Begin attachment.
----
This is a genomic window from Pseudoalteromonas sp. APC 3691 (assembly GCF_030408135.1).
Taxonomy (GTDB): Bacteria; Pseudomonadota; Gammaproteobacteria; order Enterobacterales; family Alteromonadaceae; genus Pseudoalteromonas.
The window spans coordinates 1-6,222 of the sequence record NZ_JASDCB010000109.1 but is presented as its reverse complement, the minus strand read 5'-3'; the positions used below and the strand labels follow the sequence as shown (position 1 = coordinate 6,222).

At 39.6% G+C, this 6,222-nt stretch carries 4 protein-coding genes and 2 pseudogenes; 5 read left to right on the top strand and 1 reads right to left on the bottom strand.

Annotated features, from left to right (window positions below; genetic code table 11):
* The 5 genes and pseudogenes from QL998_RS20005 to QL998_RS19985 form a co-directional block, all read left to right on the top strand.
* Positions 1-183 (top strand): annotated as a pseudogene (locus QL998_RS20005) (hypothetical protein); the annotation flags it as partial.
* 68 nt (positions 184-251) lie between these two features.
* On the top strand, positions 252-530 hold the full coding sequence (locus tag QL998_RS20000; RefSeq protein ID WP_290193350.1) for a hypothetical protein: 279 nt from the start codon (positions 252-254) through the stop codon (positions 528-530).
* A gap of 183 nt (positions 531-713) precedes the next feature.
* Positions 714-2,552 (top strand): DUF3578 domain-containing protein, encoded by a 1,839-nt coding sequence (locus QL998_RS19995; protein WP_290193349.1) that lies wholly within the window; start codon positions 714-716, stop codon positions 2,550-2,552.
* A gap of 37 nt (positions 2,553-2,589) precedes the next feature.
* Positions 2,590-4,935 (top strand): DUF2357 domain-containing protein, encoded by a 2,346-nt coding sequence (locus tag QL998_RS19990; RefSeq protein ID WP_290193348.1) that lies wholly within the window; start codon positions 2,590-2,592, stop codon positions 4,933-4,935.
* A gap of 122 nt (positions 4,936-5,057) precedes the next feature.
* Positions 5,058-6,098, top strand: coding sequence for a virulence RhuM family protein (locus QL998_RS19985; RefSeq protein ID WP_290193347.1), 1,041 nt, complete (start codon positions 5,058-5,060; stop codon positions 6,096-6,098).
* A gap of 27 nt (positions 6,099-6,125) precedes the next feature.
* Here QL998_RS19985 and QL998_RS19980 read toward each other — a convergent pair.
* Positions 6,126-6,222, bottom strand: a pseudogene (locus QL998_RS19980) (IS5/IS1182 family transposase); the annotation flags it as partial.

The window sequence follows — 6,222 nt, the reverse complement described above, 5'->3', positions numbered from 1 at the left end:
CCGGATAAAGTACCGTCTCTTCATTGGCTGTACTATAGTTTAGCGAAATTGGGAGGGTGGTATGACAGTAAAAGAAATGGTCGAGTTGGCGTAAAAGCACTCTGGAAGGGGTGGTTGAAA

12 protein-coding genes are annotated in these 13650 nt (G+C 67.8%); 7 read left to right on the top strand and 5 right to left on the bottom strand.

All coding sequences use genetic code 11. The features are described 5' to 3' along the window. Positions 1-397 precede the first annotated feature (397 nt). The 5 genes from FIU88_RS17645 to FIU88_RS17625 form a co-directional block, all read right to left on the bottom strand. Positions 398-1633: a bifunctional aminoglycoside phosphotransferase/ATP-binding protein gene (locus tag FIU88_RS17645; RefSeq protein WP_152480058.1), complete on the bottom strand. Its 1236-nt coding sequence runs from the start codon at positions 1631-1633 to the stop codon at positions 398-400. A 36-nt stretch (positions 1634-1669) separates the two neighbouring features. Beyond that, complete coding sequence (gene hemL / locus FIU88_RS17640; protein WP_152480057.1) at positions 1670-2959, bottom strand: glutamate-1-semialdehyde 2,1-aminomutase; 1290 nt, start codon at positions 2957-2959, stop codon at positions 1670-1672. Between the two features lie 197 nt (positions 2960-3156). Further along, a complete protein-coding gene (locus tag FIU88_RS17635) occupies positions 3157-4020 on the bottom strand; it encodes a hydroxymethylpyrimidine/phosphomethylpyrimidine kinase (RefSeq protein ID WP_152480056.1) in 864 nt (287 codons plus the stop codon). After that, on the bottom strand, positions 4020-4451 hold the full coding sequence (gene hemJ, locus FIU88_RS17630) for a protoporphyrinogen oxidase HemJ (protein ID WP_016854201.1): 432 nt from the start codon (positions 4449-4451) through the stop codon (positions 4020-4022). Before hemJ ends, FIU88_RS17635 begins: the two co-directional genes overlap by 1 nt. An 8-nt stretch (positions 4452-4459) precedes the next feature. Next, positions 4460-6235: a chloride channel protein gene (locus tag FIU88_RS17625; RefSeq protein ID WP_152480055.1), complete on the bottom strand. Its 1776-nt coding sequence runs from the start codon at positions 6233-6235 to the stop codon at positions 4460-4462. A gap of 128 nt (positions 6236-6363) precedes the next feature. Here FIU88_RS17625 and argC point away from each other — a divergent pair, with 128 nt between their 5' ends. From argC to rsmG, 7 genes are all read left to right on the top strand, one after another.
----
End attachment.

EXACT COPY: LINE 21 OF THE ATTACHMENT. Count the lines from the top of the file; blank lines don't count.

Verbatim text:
12 protein-coding genes are annotated in these 13650 nt (G+C 67.8%); 7 read left to right on the top strand and 5 right to left on the bottom strand.